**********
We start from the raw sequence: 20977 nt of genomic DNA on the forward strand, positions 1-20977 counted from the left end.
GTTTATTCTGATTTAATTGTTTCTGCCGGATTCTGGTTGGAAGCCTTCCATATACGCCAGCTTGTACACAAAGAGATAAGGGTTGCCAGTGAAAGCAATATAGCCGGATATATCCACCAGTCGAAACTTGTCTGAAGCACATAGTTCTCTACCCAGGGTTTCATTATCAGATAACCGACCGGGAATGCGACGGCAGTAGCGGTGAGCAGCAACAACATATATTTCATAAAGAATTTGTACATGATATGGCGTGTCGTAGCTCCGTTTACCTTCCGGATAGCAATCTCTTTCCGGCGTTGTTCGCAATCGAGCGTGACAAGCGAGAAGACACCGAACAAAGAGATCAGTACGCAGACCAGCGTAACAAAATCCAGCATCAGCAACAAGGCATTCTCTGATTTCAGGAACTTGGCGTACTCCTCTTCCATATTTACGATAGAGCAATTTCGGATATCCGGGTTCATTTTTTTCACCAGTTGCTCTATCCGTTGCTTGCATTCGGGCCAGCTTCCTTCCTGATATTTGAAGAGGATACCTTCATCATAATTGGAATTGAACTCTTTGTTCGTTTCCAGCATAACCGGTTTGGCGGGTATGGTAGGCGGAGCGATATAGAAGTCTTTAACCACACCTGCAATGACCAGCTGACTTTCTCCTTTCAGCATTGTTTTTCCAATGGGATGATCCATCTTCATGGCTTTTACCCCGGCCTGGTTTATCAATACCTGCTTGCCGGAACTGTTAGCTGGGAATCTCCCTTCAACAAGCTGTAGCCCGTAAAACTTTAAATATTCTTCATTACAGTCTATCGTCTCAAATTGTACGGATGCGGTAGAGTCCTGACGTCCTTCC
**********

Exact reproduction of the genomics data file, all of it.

We start from the raw sequence: 20977 nt of genomic DNA on the forward strand, positions 1-20977 counted from the left end.
GTTTATTCTGATTTAATTGTTTCTGCCGGATTCTGGTTGGAAGCCTTCCATATACGCCAGCTTGTACACAAAGAGATAAGGGTTGCCAGTGAAAGCAATATAGCCGGATATATCCACCAGTCGAAACTTGTCTGAAGCACATAGTTCTCTACCCAGGGTTTCATTATCAGATAACCGACCGGGAATGCGACGGCAGTAGCGGTGAGCAGCAACAACATATATTTCATAAAGAATTTGTACATGATATGGCGTGTCGTAGCTCCGTTTACCTTCCGGATAGCAATCTCTTTCCGGCGTTGTTCGCAATCGAGCGTGACAAGCGAGAAGACACCGAACAAAGAGATCAGTACGCAGACCAGCGTAACAAAATCCAGCATCAGCAACAAGGCATTCTCTGATTTCAGGAACTTGGCGTACTCCTCTTCCATATTTACGATAGAGCAATTTCGGATATCCGGGTTCATTTTTTTCACCAGTTGCTCTATCCGTTGCTTGCATTCGGGCCAGCTTCCTTCCTGATATTTGAAGAGGATACCTTCATCATAATTGGAATTGAACTCTTTGTTCGTTTCCAGCATAACCGGTTTGGCGGGTATGGTAGGCGGAGCGATATAGAAGTCTTTAACCACACCTGCAATGACCAGCTGACTTTCTCCTTTCAGCATTGTTTTTCCAATGGGATGATCCATCTTCATGGCTTTTACCCCGGCCTGGTTTATCAATACCTGCTTGCCGGAACTGTTAGCTGGGAATCTCCCTTCAACAAGCTGTAGCCCGTAAAACTTTAAATATTCTTCATTACAGTCTATCGTCTCAAATTGTACGGATGCGGTAGAGTCCTGACGTCCTTCC